I’m re-reading Robert Louis Stevenson’s lyrical study of his home city, Edinburgh: Picturesque Notes, first published in 1879.
Stevenson presents Edinburgh with an unerringly precise eye, but his prose is just as remarkable as his account of the city. I find myself constantly stopping and sighing, the actual city forgotten, upon the discovery of another wonderful paragraph or phrase.
This is Stevenson’s comment on the weather:
But Edinburgh pays cruelly for her high seat in one of the vilest climates under heaven. She is liable to be beaten upon by all the winds that blow, to be drenched with rain, to be buried in cold sea fog out of the east, and powdered with the snow as it comes flying southward from the Highland hills. The weather is raw and boisterous in winter, shifty and ungenial in summer, and a downright meteorological purgatory in the spring. The delicate die early, and I, as a survivor, among bleak winds and plumping rain, have been sometimes tempted to envy them their fate.
I love this.
Edinburgh, for many years, was confined to its castle and high hill, and so the city built upwards, everyone living above each other’s heads. As the city, in the 18th century, spread outwards, the rich and powerful left the old city for newly built private homes, and the grand suites which they abandoned were split up into many family rooms.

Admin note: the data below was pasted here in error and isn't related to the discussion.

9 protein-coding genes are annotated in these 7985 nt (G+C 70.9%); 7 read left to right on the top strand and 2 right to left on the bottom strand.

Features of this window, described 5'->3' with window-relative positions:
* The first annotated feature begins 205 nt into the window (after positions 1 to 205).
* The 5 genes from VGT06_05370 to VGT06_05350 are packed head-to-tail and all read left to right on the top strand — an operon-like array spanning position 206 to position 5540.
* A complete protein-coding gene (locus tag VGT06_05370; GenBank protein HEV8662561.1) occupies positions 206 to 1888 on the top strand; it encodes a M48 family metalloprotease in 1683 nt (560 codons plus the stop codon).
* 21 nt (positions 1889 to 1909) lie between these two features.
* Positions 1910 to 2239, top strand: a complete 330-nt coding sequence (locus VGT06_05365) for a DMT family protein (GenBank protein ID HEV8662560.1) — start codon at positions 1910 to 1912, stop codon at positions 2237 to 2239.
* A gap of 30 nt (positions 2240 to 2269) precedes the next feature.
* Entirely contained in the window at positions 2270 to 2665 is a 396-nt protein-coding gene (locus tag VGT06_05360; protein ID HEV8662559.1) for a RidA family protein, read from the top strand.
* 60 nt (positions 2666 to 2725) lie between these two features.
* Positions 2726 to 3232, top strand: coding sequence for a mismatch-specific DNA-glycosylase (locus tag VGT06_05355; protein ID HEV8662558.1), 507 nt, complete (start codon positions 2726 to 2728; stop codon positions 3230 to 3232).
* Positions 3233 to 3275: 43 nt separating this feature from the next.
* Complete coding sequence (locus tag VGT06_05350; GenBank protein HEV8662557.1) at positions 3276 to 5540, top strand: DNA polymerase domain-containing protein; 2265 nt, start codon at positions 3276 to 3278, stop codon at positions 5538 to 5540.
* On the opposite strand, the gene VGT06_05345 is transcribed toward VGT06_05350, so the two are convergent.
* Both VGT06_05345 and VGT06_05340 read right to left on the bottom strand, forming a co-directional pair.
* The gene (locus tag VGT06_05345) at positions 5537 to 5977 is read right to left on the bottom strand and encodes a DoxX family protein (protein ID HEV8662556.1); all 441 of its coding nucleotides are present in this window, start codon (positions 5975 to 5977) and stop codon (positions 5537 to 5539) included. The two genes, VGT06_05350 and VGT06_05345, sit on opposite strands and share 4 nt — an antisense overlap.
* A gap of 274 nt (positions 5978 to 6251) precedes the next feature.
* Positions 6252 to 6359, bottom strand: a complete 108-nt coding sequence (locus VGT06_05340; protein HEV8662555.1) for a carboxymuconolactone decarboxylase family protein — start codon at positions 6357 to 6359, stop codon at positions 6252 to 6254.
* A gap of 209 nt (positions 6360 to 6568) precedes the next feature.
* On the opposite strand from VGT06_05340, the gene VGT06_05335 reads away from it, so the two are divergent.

Stevenson describes what one of these ancient tenement towers, a land, has come to:
In one house, perhaps two-score families herd together; and, perhaps, not one of them is wholly out of the reach of want. The great hotel is given over to discomfort from the foundation to the chimney-tops; everywhere a pinching, narrow habit, scanty meals, and an air of sluttishness and dirt. In the first room there is a birth, in another a death, in a third a sordid drinking-bout, and the detective and the Bible-reader cross upon the stairs. High words are audible from dwelling to dwelling, and children have a strange experience from the first; only a robust soul, you would think, could grow up in such conditions without hurt.
It’s Stevenson’s knack for the particular, I think, that makes his prose so routinely delightful, the gift for perceiving united with the gift for re-constructing that reality in such surprising, echoing sentences.
It was a grey, dropping day; the grass was strung with raindrops; and the people in the houses kept hanging out their shirts and petticoats and angrily taking them in again, as the weather turned from wet to fair and back again.
I especially like “angrily,” here.
Nor is the town so large but a holiday schoolboy may harry a bird’s nest within half a mile of his own door. There are places that still smell of the plough in memory’s nostrils. Here, one had heard a blackbird on a hawthorn; there, another was taken on summer evenings to eat strawberries and cream; and you have seen a waving wheatfield on the site of your presence residence.